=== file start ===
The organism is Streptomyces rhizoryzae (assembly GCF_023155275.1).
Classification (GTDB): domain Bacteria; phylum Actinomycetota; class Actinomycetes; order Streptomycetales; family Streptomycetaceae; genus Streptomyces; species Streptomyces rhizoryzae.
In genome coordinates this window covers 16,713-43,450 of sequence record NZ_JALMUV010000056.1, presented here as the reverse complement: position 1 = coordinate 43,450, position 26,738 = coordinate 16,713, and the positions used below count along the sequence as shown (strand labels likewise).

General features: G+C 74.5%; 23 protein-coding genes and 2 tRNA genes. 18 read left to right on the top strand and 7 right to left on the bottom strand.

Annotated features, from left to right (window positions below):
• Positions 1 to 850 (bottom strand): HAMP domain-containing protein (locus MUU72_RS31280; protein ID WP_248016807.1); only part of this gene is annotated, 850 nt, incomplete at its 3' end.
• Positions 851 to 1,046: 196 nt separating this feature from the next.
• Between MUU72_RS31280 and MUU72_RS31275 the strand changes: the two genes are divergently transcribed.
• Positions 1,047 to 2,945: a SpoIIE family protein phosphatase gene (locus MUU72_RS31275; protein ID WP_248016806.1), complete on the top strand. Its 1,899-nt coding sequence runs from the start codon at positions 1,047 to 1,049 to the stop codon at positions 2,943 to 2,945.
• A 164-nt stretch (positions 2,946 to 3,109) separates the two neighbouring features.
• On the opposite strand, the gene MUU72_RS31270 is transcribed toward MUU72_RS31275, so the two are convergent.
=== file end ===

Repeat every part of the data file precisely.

The organism is Streptomyces rhizoryzae (assembly GCF_023155275.1).
Classification (GTDB): domain Bacteria; phylum Actinomycetota; class Actinomycetes; order Streptomycetales; family Streptomycetaceae; genus Streptomyces; species Streptomyces rhizoryzae.
In genome coordinates this window covers 16,713-43,450 of sequence record NZ_JALMUV010000056.1, presented here as the reverse complement: position 1 = coordinate 43,450, position 26,738 = coordinate 16,713, and the positions used below count along the sequence as shown (strand labels likewise).

General features: G+C 74.5%; 23 protein-coding genes and 2 tRNA genes. 18 read left to right on the top strand and 7 right to left on the bottom strand.

Annotated features, from left to right (window positions below):
• Positions 1 to 850 (bottom strand): HAMP domain-containing protein (locus MUU72_RS31280; protein ID WP_248016807.1); only part of this gene is annotated, 850 nt, incomplete at its 3' end.
• Positions 851 to 1,046: 196 nt separating this feature from the next.
• Between MUU72_RS31280 and MUU72_RS31275 the strand changes: the two genes are divergently transcribed.
• Positions 1,047 to 2,945: a SpoIIE family protein phosphatase gene (locus MUU72_RS31275; protein ID WP_248016806.1), complete on the top strand. Its 1,899-nt coding sequence runs from the start codon at positions 1,047 to 1,049 to the stop codon at positions 2,943 to 2,945.
• A 164-nt stretch (positions 2,946 to 3,109) separates the two neighbouring features.
• On the opposite strand, the gene MUU72_RS31270 is transcribed toward MUU72_RS31275, so the two are convergent.